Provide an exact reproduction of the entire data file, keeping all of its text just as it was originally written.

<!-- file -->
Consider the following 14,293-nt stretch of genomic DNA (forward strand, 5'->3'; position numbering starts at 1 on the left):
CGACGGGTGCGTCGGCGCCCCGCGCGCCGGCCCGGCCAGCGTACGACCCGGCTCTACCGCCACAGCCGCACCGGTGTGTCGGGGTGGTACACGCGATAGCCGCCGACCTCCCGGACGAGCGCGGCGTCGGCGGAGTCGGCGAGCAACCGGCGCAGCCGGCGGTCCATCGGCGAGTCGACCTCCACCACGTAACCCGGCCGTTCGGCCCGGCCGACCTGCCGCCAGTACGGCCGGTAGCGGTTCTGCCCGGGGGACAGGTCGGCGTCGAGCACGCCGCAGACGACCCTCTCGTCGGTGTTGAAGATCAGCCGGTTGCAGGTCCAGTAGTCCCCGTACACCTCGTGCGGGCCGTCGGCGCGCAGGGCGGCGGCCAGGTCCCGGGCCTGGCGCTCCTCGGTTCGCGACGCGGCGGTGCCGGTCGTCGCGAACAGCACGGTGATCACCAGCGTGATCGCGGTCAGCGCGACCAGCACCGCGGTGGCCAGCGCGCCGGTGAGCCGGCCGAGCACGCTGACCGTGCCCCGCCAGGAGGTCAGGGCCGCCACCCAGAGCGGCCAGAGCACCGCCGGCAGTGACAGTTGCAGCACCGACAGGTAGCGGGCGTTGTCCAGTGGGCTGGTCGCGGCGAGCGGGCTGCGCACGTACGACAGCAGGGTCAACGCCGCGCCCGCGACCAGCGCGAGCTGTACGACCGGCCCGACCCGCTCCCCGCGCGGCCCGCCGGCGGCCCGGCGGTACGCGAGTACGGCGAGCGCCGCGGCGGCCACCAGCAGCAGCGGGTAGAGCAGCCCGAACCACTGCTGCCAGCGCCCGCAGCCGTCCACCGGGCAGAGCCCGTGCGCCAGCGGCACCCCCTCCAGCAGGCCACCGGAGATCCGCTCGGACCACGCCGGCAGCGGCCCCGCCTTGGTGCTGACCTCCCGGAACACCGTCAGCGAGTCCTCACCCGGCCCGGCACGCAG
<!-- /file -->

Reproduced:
Consider the following 14,293-nt stretch of genomic DNA (forward strand, 5'->3'; position numbering starts at 1 on the left):
CGACGGGTGCGTCGGCGCCCCGCGCGCCGGCCCGGCCAGCGTACGACCCGGCTCTACCGCCACAGCCGCACCGGTGTGTCGGGGTGGTACACGCGATAGCCGCCGACCTCCCGGACGAGCGCGGCGTCGGCGGAGTCGGCGAGCAACCGGCGCAGCCGGCGGTCCATCGGCGAGTCGACCTCCACCACGTAACCCGGCCGTTCGGCCCGGCCGACCTGCCGCCAGTACGGCCGGTAGCGGTTCTGCCCGGGGGACAGGTCGGCGTCGAGCACGCCGCAGACGACCCTCTCGTCGGTGTTGAAGATCAGCCGGTTGCAGGTCCAGTAGTCCCCGTACACCTCGTGCGGGCCGTCGGCGCGCAGGGCGGCGGCCAGGTCCCGGGCCTGGCGCTCCTCGGTTCGCGACGCGGCGGTGCCGGTCGTCGCGAACAGCACGGTGATCACCAGCGTGATCGCGGTCAGCGCGACCAGCACCGCGGTGGCCAGCGCGCCGGTGAGCCGGCCGAGCACGCTGACCGTGCCCCGCCAGGAGGTCAGGGCCGCCACCCAGAGCGGCCAGAGCACCGCCGGCAGTGACAGTTGCAGCACCGACAGGTAGCGGGCGTTGTCCAGTGGGCTGGTCGCGGCGAGCGGGCTGCGCACGTACGACAGCAGGGTCAACGCCGCGCCCGCGACCAGCGCGAGCTGTACGACCGGCCCGACCCGCTCCCCGCGCGGCCCGCCGGCGGCCCGGCGGTACGCGAGTACGGCGAGCGCCGCGGCGGCCACCAGCAGCAGCGGGTAGAGCAGCCCGAACCACTGCTGCCAGCGCCCGCAGCCGTCCACCGGGCAGAGCCCGTGCGCCAGCGGCACCCCCTCCAGCAGGCCACCGGAGATCCGCTCGGACCACGCCGGCAGCGGCCCCGCCTTGGTGCTGACCTCCCGGAACACCGTCAGCGAGTCCTCACCCGGCCCGGCACGCAG